The Salad Equation

Grow greens with distinct flavors for a livelier salad bowl.

By Debbie Leung

Photography by Rob Cardillo

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The salad I grew up with was assembled using simple arithmetic: 'Iceberg' lettuce plus tomato wedges equals tossed salad. Today, the flavorful array of salad greens available has multiplied the possibilities exponentially. Flipping open a seed catalog, I am tantalized by pages of lettuces and unusual salad greens offering glamorous looks and tastes from sweet to tangy to spicy. Suddenly there are more variables to the equation.
 
Growing my own salad greens gives me lots of flavor options. I can tailor my salads to who will be seated at the dinner table and the other dishes to be served. What's more, I know that homegrown salads are tastier and more nutritious than storebought. But which varieties to grow? My advice: Start with a few selections of lettuce, then add flavorful greens to suit your palate. Vary the colors and textures, and you're ready to toss.
 
Start with Lettuce 
The wealth of lettuce varieties can be divided into ones that are soft and those that are crisp. I love the soft lettuces, especially the oakleaf and butterhead types. Sweet and creamy, like tissue on the tongue, these include 'Mascara', a red oakleaf lettuce that glows in the garden. 'Flashy Butter Oak' is a dramatic combination of red-spattered oak-shaped leaves folded around sweet, buttery hearts. Looseleaf lettuces are known for their large fluttery leaves. 'Red Sails' is a good looseleaf for summer salads because it lasts longer in hot weather without bolting, or going to seed. 
 
In contrast to these tender-leaved types, the romaines and summer crisps, also called French crisps or batavians, provide crunch and succulence. Green romaines can grow large and stout, with 'Braveheart' offering good lettuce flavor. The smaller red romaine varieties, such as 'Breen', provide dazzling color. Summer crisp lettuces are refreshingly sweet, with thick, frilly leaves packed tightly into juicy heads that can tolerate hotter weather.
 
Add Flavors 
Including greens of different flavors adds variety to the salad equation. Because some greens like cool conditions while others can take the heat, they also reflect the season. Mild. Spinach lends a familiar sweet flavor to salads, as do young beet and chard leaves. Chard varieties have a bonus: ribs and stems of white, red, yellow, or hot pink. Kale leaves are sweet and tender when picked young. Don't forget cabbage as a salad ingredient; delicate savoy cabbage, Chinese cabbage, and bok choy contribute both flavor and crunch.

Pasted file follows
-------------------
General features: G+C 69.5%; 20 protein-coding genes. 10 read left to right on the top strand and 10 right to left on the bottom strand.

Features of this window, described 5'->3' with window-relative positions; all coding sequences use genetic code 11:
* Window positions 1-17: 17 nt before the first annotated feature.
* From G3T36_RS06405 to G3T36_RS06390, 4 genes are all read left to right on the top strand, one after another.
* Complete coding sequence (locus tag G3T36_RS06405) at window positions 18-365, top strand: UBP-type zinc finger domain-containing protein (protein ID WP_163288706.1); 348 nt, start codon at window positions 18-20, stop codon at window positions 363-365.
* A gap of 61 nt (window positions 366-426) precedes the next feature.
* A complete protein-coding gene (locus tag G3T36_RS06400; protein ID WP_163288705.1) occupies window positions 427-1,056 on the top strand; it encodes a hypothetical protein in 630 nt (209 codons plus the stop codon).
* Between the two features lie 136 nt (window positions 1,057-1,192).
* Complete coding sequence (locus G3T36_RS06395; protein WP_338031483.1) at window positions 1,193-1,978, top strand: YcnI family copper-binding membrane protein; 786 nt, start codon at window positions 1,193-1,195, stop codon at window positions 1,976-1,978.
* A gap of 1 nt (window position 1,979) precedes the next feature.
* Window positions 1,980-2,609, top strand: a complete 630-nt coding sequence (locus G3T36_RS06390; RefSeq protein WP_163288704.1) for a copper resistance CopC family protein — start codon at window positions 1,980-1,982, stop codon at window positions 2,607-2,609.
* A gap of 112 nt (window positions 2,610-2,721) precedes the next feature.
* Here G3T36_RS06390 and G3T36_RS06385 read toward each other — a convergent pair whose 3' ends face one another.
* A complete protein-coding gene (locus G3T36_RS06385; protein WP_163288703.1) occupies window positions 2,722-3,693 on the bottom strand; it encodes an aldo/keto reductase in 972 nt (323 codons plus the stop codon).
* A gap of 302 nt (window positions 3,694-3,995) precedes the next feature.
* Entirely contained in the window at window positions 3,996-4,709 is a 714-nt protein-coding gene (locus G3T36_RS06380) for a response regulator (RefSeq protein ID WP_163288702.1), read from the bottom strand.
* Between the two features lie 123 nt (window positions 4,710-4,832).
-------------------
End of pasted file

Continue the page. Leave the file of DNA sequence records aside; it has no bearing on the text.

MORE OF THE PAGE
Some mild greens are particular about the season. In cool temperatures, I grow orach (Atriplex hortensis), tatsoi, miner's lettuce (Claytonia perfoliata), and mache (also known as corn salad or lamb's lettuce). The following greens like hot weather: amaranth greens (Amaranthus tricolor), New Zealand spinach (Tetragonia tetragonioides), Malabar spinach (Basella alba), and purslane (Portulaca oleracea var. sativa). 
 
Hot and spicy. The cresses, including curly cress and 'Wrinkled Crinkled Crumpled' cress, add a sweet pepperiness. Mustards provide a wide range of heat, from the pleasant 'Tendergreen' to the spicy 'Red Giant', which gets stronger as it bolts. The lacy mizuna's degree of zest depends on the variety grown and youthfulness of the leaves. Young radish greens also add a mustardy tone. Choose radish varieties with smoother leaves, like 'Shunkyo Semi-Long' or 'White Icicle'. 
 
Bitter. Chopped into small pieces and sprinkled into the salad sparingly, a few bitter greens add unexpected pizzazz. Plus, they're beautiful. Crunchy radicchio leaves offer paintbrush swipes of red. Curly endive or frisee, like deeply fringed lettuce with a crisp heart, brings its refreshing sharpness to the salad bowl. Italian dandelion—really a chicory—has long, strappy leaves. The small, bitter leaves gleaned from stalks of bolting lettuces bring a flavorful spark to bowls of blander greens. 
 
Distinctive tastes. Some greens defy categorizing. No salad of mine is complete without arugula. Its characteristic nutty spiciness is mild when young, increasing in strength with maturity. Young shungiku (Chrysanthemum coronarium) leaves add a flowery essence. Cilantro is generally considered an herb, but I use it liberally like a vegetable. 
 
Toss in fresh herbs by the handful. Lemony ones include sorrel, lemon thyme, and lemon basil. Basils vary in color, leaf size, and flavor, with different varieties offering citrus, cinnamon, and anise undertones. Mints have similar variations in flavor and form. Don't forget chives, parsley, cutting celery, tarragon, and bronze fennel.
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